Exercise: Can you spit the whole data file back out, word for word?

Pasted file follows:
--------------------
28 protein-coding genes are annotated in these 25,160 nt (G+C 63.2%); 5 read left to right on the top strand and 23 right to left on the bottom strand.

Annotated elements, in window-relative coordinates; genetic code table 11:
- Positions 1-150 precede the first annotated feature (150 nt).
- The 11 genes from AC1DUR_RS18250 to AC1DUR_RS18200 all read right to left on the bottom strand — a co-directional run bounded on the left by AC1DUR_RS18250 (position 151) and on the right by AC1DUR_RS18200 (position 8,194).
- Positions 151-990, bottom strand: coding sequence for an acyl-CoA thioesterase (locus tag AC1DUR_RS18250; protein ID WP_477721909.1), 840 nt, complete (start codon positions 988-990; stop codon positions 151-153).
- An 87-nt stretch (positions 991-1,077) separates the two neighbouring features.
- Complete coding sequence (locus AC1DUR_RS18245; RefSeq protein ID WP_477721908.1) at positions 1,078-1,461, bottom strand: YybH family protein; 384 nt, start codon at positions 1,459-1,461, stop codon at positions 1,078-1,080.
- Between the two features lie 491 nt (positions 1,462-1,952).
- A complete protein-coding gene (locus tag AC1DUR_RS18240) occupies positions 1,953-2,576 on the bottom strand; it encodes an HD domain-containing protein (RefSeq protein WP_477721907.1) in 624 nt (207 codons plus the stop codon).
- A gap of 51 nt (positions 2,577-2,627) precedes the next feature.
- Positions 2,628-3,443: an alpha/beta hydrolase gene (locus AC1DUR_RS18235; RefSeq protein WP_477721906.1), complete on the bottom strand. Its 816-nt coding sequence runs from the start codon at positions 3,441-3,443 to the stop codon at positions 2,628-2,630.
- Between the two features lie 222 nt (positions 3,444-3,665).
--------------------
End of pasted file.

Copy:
28 protein-coding genes are annotated in these 25,160 nt (G+C 63.2%); 5 read left to right on the top strand and 23 right to left on the bottom strand.

Annotated elements, in window-relative coordinates; genetic code table 11:
- Positions 1-150 precede the first annotated feature (150 nt).
- The 11 genes from AC1DUR_RS18250 to AC1DUR_RS18200 all read right to left on the bottom strand — a co-directional run bounded on the left by AC1DUR_RS18250 (position 151) and on the right by AC1DUR_RS18200 (position 8,194).
- Positions 151-990, bottom strand: coding sequence for an acyl-CoA thioesterase (locus tag AC1DUR_RS18250; protein ID WP_477721909.1), 840 nt, complete (start codon positions 988-990; stop codon positions 151-153).
- An 87-nt stretch (positions 991-1,077) separates the two neighbouring features.
- Complete coding sequence (locus AC1DUR_RS18245; RefSeq protein ID WP_477721908.1) at positions 1,078-1,461, bottom strand: YybH family protein; 384 nt, start codon at positions 1,459-1,461, stop codon at positions 1,078-1,080.
- Between the two features lie 491 nt (positions 1,462-1,952).
- A complete protein-coding gene (locus tag AC1DUR_RS18240) occupies positions 1,953-2,576 on the bottom strand; it encodes an HD domain-containing protein (RefSeq protein WP_477721907.1) in 624 nt (207 codons plus the stop codon).
- A gap of 51 nt (positions 2,577-2,627) precedes the next feature.
- Positions 2,628-3,443: an alpha/beta hydrolase gene (locus AC1DUR_RS18235; RefSeq protein WP_477721906.1), complete on the bottom strand. Its 816-nt coding sequence runs from the start codon at positions 3,441-3,443 to the stop codon at positions 2,628-2,630.
- Between the two features lie 222 nt (positions 3,444-3,665).